• It can be pungent and leave a bitter aftertaste if you use too much.


  • It helps bring out the flavour of all the other spices and that is why tumeric is a must in Indian curries and a lot of other Asian cuisine too, I might add, such as Thai, Indonesian, Burmese and so on. It is at its best when used with other spices. If you buy commercial curry powder or curry paste the chances are there is tumeric in the blend.


  • It has so many health benefits that traditional Indian cooking incorporates them in most of their dishes to make sure tumeric is part of the daily diet. In other words, more for health than taste. Yet I would not rule out tumeric as the main item of prepared food as Jitka Robinson has found this interesting blend that suits her palate: “Tumeric is my favorite super spice I use every day. Try honey and tumeric paste as a delicious topping on your toast. Combine 2 tablespoons of ground tumeric, 1/4 cup of raw honey, pinch of black pepper, 1 tsp of raw unflitered apple cider vinegar, 1/2 teaspoon of unrefined coconut oil in a bowl. Stir till smooth and store in the refrigerator for up to one week.” Makes about 8 – 10 servings; Tumeric Spread Recipe – Jitka Robinson, Ayurvedic Health Counsellor, Chicago, IL.
Make your own tumeric powder
minced tumeric ready to be placed in the dehydrator

I find it amusing that I can’t seem to pick up a health magazine in Australia that does not laud the benefits of tumeric somewhere amongst their pages when I’ve grown up with it all my life. Tumeric is so precious that when the US issued a patent on it in 1995, India forced them to withdraw that patent. Yet I am aware the tumeric I grew up with as a child is not the same these days. Our food is being tainted more and more in the name of profit for large corporations. So I’d like to show you how to make your own tumeric powder. It’s safer than buying commercial tumeric powder.

Make your own tumeric powder
after dehydrating, the minced tumeric shrinks a little

Make Your Own Tumeric Powder

Commercial tumeric powder contains artificial colour, additives such as rice flour, saw dust, starch and therefore the powder you buy is not pure tumeric.

Furthermore unless you buy organic, the tumeric powder is likely made from tumeric has been sprayed with pesticide and irradiated to keep it from sprouting.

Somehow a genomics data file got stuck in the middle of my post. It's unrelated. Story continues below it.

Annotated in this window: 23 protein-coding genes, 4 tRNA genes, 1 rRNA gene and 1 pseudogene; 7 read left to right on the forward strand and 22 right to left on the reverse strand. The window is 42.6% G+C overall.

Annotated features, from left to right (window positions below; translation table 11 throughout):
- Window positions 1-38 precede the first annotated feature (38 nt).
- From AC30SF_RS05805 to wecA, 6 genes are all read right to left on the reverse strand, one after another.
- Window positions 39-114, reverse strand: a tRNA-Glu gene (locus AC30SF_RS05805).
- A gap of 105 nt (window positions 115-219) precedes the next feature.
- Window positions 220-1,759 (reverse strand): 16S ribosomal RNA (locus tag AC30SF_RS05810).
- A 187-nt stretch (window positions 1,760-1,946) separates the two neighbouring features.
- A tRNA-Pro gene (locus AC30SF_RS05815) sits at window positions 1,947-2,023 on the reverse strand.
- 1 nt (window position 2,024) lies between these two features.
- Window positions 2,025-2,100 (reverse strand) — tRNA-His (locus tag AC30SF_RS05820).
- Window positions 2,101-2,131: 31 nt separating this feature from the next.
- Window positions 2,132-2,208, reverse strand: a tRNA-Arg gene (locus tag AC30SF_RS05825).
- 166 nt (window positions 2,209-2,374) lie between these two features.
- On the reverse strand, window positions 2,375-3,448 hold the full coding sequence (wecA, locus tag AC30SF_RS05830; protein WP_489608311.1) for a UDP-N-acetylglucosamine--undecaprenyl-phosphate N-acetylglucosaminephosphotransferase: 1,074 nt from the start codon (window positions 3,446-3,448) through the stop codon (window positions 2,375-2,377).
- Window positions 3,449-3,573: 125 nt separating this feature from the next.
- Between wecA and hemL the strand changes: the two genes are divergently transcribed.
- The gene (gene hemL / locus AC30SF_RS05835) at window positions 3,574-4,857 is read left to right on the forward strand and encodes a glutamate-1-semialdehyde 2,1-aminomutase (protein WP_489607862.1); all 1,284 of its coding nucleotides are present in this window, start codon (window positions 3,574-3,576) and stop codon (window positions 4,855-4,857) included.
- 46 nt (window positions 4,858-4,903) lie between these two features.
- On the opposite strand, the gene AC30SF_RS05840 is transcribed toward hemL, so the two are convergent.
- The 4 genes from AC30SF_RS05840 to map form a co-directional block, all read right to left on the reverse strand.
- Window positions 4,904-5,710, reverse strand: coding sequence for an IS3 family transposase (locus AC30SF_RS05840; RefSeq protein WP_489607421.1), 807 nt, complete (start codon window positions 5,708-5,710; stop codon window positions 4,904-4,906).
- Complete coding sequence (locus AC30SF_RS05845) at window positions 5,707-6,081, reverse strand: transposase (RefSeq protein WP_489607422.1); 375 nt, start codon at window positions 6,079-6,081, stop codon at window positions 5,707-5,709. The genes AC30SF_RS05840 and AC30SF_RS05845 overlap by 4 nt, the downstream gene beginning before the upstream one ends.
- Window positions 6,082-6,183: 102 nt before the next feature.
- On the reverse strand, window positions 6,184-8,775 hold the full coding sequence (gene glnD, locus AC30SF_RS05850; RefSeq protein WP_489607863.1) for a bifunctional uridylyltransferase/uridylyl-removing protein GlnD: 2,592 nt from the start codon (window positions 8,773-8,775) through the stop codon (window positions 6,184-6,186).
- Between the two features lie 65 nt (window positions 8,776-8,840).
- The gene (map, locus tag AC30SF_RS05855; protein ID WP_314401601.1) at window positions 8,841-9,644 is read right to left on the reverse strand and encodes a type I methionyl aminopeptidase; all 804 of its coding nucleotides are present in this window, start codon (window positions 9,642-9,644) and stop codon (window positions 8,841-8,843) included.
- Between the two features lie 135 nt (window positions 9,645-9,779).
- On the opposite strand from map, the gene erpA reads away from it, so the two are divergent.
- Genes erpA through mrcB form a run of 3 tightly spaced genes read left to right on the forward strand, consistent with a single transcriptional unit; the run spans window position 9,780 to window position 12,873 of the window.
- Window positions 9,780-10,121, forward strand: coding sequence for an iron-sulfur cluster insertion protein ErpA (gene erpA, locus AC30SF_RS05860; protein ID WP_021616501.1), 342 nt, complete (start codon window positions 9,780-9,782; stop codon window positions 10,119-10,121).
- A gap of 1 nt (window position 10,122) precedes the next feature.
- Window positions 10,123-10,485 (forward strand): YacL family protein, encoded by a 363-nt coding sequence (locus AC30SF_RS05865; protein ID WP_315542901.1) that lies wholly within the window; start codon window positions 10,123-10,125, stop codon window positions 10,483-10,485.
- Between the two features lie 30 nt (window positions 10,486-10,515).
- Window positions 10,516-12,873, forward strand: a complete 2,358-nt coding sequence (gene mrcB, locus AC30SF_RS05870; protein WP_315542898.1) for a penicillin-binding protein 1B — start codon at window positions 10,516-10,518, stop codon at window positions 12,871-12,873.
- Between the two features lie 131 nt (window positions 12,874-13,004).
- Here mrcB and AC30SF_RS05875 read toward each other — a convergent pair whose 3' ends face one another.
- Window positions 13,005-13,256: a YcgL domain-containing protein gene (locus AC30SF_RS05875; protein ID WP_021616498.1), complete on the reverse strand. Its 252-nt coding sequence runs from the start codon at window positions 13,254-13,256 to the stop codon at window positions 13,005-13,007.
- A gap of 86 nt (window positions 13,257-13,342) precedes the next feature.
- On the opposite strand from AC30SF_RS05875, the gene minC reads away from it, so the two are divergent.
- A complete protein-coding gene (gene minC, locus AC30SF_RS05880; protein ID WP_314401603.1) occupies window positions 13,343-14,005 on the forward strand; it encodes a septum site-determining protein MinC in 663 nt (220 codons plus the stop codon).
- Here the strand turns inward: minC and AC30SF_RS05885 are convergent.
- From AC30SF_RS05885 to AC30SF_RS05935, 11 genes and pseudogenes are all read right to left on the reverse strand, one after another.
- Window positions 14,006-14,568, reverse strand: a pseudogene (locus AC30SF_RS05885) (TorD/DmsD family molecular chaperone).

I grow tumeric, both in the ground and in pots. If you don’t have much space, tumeric can grow quite well in a pot. I had a great yield of tumeric from growing them in an 85L black plastic pot. I went to a health food store and bought organic tumeric rhizomes.Tumeric is part of the ginger family and like ginger it is the rhizome of the plant that we eat. Choose rhizomes that are young, fresh and plump to grow. You can harvest them in 9 – 10 months after the leaves turn yellow and wilt.

If you have any clumps after grinding simply use the back of a spoon to press down on the clumps and they will break up into fine powder


I have tried to store fresh tumeric in the fridge after turning them into paste but if you keep the paste too long it goes bad. One of the reasons is because moisture gets in, allowing mould to develop.

Make your own tumeric powder
It will store in a jar for a long time even up to a year

So after I harvested my tumeric, I minced them using the mincing attachment of my juicer. I prefer this option to a blender because the rapid speed of the blade of a blender and the heat it generates can destroy beneficial enzymes.

I spread out the minced tumeric on my dehydrating trays and dehydrated the tumeric. Once they were completely dry I simply grind them in the dry grinder. Now I have tumeric powder.

Even if you don’t grow tumeric, you can make your own tumeric powder by buying fresh, organic tumeric and you can get them here in Australia at a wholefood shops or at farmer’s markets. You can either mince the way I have done or slice thin and then dehydrate the slices until completely dry. Then powder it in a dry grinder

Health tip:  

  • Curcumin is a powerful anti-oxidant found in tumeric. It also works as an anti-inflammatory in the body which can be a great relief to those suffering chronic pain. Piperine (the heat in black pepper) makes the curcumin in tumeric more readily absorbed by the body. For example adding 20 mg. piperine to curcumin increased its bio-availability by 2000%! So always consume tumeric powder, however you wish to take it, with a little bit of pepper


  • I use tumeric in a face mask I make myself as it is great for the skin


My husband, Kevin, prepared this dinner below. See if you can guess where the tumeric is? Scroll down past the photo to see the answer.


The answer is the salad dressing. Here is the recipe:

Tumeric Ginger Salad Dressing


  • 2 Tbsp extra virgin coconut oil
  • 1 Tbsp apple cider vinegar
  • 2 Tbsp rice malt syrup
  • 2 tsp turmeric powder
  • 1/2 tsp minced ginger


Mix all the ingredients together and pour over salad